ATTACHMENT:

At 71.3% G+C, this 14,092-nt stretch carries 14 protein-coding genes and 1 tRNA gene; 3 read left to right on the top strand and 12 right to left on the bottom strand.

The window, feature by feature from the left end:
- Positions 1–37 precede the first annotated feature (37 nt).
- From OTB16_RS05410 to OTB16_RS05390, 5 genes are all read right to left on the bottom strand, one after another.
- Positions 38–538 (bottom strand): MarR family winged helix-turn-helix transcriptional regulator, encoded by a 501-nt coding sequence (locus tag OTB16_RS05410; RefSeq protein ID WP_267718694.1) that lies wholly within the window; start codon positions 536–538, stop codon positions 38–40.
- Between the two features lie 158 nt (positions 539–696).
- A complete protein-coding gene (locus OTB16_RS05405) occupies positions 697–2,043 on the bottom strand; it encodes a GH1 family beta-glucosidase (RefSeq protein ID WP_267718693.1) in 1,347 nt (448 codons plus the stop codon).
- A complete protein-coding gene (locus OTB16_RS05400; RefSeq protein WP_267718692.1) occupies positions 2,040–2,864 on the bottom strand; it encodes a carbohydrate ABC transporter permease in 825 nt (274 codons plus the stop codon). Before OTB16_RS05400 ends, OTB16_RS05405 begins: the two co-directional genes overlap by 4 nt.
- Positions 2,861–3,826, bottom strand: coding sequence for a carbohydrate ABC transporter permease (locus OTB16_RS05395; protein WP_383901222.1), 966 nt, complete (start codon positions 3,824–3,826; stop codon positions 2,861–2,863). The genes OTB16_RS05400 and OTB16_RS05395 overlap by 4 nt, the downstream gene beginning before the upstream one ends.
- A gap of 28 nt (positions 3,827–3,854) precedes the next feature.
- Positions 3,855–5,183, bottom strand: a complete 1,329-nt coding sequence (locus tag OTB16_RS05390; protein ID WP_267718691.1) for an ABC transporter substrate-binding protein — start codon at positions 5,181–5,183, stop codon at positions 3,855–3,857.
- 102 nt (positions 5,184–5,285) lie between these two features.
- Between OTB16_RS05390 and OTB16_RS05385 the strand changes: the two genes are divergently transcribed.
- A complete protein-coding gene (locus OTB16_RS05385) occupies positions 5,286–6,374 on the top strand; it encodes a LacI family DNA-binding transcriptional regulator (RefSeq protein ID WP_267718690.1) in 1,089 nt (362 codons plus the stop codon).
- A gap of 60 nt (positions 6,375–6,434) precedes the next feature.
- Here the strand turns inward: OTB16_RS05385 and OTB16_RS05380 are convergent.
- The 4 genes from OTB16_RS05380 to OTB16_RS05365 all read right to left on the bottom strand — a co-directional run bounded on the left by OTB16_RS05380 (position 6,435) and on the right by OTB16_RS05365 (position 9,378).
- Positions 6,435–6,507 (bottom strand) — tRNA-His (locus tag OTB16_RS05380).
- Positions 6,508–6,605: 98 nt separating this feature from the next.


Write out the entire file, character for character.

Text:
At 71.3% G+C, this 14,092-nt stretch carries 14 protein-coding genes and 1 tRNA gene; 3 read left to right on the top strand and 12 right to left on the bottom strand.

The window, feature by feature from the left end:
- Positions 1–37 precede the first annotated feature (37 nt).
- From OTB16_RS05410 to OTB16_RS05390, 5 genes are all read right to left on the bottom strand, one after another.
- Positions 38–538 (bottom strand): MarR family winged helix-turn-helix transcriptional regulator, encoded by a 501-nt coding sequence (locus tag OTB16_RS05410; RefSeq protein ID WP_267718694.1) that lies wholly within the window; start codon positions 536–538, stop codon positions 38–40.
- Between the two features lie 158 nt (positions 539–696).
- A complete protein-coding gene (locus OTB16_RS05405) occupies positions 697–2,043 on the bottom strand; it encodes a GH1 family beta-glucosidase (RefSeq protein ID WP_267718693.1) in 1,347 nt (448 codons plus the stop codon).
- A complete protein-coding gene (locus OTB16_RS05400; RefSeq protein WP_267718692.1) occupies positions 2,040–2,864 on the bottom strand; it encodes a carbohydrate ABC transporter permease in 825 nt (274 codons plus the stop codon). Before OTB16_RS05400 ends, OTB16_RS05405 begins: the two co-directional genes overlap by 4 nt.
- Positions 2,861–3,826, bottom strand: coding sequence for a carbohydrate ABC transporter permease (locus OTB16_RS05395; protein WP_383901222.1), 966 nt, complete (start codon positions 3,824–3,826; stop codon positions 2,861–2,863). The genes OTB16_RS05400 and OTB16_RS05395 overlap by 4 nt, the downstream gene beginning before the upstream one ends.
- A gap of 28 nt (positions 3,827–3,854) precedes the next feature.
- Positions 3,855–5,183, bottom strand: a complete 1,329-nt coding sequence (locus tag OTB16_RS05390; protein ID WP_267718691.1) for an ABC transporter substrate-binding protein — start codon at positions 5,181–5,183, stop codon at positions 3,855–3,857.
- 102 nt (positions 5,184–5,285) lie between these two features.
- Between OTB16_RS05390 and OTB16_RS05385 the strand changes: the two genes are divergently transcribed.
- A complete protein-coding gene (locus OTB16_RS05385) occupies positions 5,286–6,374 on the top strand; it encodes a LacI family DNA-binding transcriptional regulator (RefSeq protein ID WP_267718690.1) in 1,089 nt (362 codons plus the stop codon).
- A gap of 60 nt (positions 6,375–6,434) precedes the next feature.
- Here the strand turns inward: OTB16_RS05385 and OTB16_RS05380 are convergent.
- The 4 genes from OTB16_RS05380 to OTB16_RS05365 all read right to left on the bottom strand — a co-directional run bounded on the left by OTB16_RS05380 (position 6,435) and on the right by OTB16_RS05365 (position 9,378).
- Positions 6,435–6,507 (bottom strand) — tRNA-His (locus tag OTB16_RS05380).
- Positions 6,508–6,605: 98 nt separating this feature from the next.